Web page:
IMF and CB get active; election fever heats up
The second quarter GDP growth data was released during the month, where overall growth came in at 1.6% YoY, 0.1pp above our forecast. The services sector was impacted the most following the Easter Sunday attacks. Amidst this slow growth environment, the Central Bank (CB) issued a directive to all banks by imposing lending caps, of at least 200bps lower than the current rate. Meanwhile, the total liquidity shortage averaged at LKR 39bn during the month, compared with a surplus of LKR 1.7bn in August. In our view, the shortage was mainly on the back of higher demand from banks during the month. The LKR witnessed some pressure, recording a 1.1% MoM depreciation on the back of low inflows. A faster than anticipated depreciation of the currency during the month, and low foreign inflows forecast for the rest of 2019 lead us to our currency forecast revision from USD/LKR 179.00 to USD/LKR 181.00. However, with import demand continuing to grow at a slow pace, and slow credit growth momentum, we expect less near-term pressure on the LKR. Meanwhile, the UNP nominated Mr. Premadasa as their presidential candidate during the month, bringing an end to months of speculation. Looking ahead, we expect the presidential nominations to help ease political uncertainty to some extent. However, we continue to expect policy uncertainty to remain heightened. We forecast 2019 GDP growth of 2.5% YoY (below the Central Bank’s forecast of 2.7%). We forecast growth of 3.8% YoY in 2020. We continue to expect reserves to come in at USD 8.0bn for 2019, covering ~4.8 months of imports.
2Q GDP comes broadly in-line with our forecast; services show impact of 4/21
Sri Lanka’s 2Q 2019 GDP growth came in at 1.6% YoY, marginally above our forecast of 1.5% YoY. Overall, growth decelerated from the 3.7% YoY recorded in 1Q 2019, with all three sectors recording growth ranging from 1.0% YoY - 1.6% YoY. For 1H 2019 overall growth came in at 2.6% YoY. The negative impact of the Easter Sunday attacks was evident in the services sector, which recorded the lowest second-quarter growth of 1.6% since 2010. The highest impact within the services sector was seen in the “accommodation and F&B activities” which recorded a decline of 9.9% YoY.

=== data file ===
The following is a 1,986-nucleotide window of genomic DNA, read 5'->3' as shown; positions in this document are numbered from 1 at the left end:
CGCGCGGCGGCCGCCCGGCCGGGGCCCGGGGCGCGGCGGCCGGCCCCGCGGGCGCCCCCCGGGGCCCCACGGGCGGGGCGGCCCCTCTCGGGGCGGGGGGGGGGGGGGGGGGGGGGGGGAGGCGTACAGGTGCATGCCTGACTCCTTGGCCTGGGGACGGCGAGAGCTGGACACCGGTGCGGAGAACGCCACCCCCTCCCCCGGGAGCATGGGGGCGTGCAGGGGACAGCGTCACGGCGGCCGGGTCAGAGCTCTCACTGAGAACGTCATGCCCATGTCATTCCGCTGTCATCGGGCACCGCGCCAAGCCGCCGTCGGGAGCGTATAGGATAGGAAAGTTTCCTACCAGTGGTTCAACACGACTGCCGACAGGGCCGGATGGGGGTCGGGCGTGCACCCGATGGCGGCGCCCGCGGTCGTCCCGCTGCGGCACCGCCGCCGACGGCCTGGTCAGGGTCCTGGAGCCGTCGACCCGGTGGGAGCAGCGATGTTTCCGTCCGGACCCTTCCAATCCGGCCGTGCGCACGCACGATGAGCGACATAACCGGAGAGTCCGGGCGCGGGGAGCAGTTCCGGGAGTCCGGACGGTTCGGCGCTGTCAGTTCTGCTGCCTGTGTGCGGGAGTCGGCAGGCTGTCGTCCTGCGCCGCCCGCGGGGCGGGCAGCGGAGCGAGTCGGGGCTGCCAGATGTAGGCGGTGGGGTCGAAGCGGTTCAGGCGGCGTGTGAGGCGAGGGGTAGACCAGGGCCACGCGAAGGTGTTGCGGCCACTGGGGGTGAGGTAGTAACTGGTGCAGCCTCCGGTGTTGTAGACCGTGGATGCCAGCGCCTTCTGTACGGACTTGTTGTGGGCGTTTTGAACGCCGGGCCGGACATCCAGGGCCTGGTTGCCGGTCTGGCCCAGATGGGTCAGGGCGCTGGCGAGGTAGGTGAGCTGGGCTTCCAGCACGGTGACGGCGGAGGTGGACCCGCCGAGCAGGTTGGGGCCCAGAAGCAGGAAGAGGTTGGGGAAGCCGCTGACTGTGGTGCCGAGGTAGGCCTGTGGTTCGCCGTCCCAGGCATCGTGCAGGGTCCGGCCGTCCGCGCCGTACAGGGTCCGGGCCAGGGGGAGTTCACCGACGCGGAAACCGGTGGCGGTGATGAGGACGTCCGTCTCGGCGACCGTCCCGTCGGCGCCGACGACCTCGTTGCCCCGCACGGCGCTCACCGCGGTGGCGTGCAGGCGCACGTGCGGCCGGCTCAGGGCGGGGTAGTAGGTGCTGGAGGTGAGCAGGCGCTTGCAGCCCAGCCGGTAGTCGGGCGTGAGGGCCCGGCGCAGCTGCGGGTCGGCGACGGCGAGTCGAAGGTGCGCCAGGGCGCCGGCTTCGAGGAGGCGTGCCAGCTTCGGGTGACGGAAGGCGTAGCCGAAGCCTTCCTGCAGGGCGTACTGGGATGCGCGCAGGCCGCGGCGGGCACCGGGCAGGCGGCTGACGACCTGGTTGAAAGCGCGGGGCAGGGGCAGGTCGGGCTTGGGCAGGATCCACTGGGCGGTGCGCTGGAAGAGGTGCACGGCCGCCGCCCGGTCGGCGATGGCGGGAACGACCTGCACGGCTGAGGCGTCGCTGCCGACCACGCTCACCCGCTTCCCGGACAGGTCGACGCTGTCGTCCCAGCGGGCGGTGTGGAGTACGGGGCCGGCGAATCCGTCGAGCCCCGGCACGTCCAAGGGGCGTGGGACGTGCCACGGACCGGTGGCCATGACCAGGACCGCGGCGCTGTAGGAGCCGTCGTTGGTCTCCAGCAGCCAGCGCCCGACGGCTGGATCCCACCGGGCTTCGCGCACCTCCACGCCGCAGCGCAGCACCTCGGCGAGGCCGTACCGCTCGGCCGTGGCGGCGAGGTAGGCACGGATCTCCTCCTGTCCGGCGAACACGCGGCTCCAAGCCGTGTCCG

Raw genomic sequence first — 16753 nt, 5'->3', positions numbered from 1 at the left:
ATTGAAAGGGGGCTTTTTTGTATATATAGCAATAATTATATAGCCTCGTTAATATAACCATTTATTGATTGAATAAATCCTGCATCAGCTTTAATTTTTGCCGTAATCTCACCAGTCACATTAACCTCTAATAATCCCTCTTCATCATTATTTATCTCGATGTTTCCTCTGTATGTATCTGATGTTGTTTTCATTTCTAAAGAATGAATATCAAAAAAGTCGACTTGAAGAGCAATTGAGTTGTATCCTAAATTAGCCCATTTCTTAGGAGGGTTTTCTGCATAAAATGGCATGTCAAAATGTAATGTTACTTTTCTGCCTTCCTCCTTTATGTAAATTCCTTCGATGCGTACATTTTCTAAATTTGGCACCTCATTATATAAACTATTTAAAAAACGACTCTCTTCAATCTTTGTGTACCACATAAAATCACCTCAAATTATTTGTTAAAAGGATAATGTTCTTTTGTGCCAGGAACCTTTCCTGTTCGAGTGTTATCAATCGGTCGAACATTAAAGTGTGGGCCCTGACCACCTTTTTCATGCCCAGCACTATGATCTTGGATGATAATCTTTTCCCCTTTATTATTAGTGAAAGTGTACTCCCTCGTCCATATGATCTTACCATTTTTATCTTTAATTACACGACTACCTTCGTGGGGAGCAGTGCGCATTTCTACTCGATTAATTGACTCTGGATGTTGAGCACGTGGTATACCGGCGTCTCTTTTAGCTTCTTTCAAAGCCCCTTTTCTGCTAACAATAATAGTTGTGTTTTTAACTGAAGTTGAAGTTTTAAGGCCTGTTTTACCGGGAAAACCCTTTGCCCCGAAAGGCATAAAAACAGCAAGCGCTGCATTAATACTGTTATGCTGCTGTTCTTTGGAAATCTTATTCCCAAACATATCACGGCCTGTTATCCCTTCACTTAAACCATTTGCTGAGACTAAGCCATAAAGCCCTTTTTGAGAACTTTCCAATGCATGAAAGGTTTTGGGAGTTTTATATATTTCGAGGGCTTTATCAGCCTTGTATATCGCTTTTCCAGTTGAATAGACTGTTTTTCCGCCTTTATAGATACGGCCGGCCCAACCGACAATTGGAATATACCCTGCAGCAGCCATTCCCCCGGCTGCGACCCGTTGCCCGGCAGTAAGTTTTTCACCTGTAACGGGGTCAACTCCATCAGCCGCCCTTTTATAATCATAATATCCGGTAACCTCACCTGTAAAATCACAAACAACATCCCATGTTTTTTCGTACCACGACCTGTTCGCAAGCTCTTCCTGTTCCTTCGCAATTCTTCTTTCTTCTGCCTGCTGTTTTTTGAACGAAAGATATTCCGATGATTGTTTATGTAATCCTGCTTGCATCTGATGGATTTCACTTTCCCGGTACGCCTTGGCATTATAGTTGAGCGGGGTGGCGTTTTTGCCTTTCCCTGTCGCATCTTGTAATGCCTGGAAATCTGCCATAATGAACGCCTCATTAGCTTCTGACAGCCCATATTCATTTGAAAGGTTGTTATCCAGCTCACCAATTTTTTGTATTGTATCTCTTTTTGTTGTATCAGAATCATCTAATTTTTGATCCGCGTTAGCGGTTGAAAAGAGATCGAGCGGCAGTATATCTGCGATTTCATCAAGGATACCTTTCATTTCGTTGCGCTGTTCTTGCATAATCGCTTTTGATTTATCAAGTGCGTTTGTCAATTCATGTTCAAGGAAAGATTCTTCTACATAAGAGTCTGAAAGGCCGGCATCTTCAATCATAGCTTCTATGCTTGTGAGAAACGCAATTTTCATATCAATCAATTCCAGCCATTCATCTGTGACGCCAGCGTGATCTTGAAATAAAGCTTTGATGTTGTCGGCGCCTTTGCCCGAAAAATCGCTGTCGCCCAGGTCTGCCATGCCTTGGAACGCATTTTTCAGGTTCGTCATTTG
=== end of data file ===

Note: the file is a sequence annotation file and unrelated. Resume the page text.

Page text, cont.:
IMF passes staff-level agreement despite Government shortfalls
The sixth review of the 4-year IMF Extended Fund Facility (EFF) concluded with a staff-level agreement in place despite the Government falling short of the end June fiscal target, in-line with our expectations. Following this agreement, if approved by the IMF board, we expect the next tranche to be disbursed by November. According to the IMF, the June targets were missed by a large margin owing to a sharp fall in revenue collections and high government spending as a result of repaying arrears in capital projects, especially construction-related projects.
CB imposes lending caps for banks to stimulate growth
The CB announced lending caps on all LKR-denominated loans offered by Licensed Commercial Banks (LCBs) in late September. Accordingly, LCBs are directed to reduce lending rates on all LKR loans and advances by at least 200bps by 15th October compared to the rates applicable as of 30th April 2019. In addition, banks are required to reduce the average weighted prime lending rates (AWPR) by 150bps as of 01st November and by 250bps by 27th December, using the rates as of 26th April 2019 as a baseline.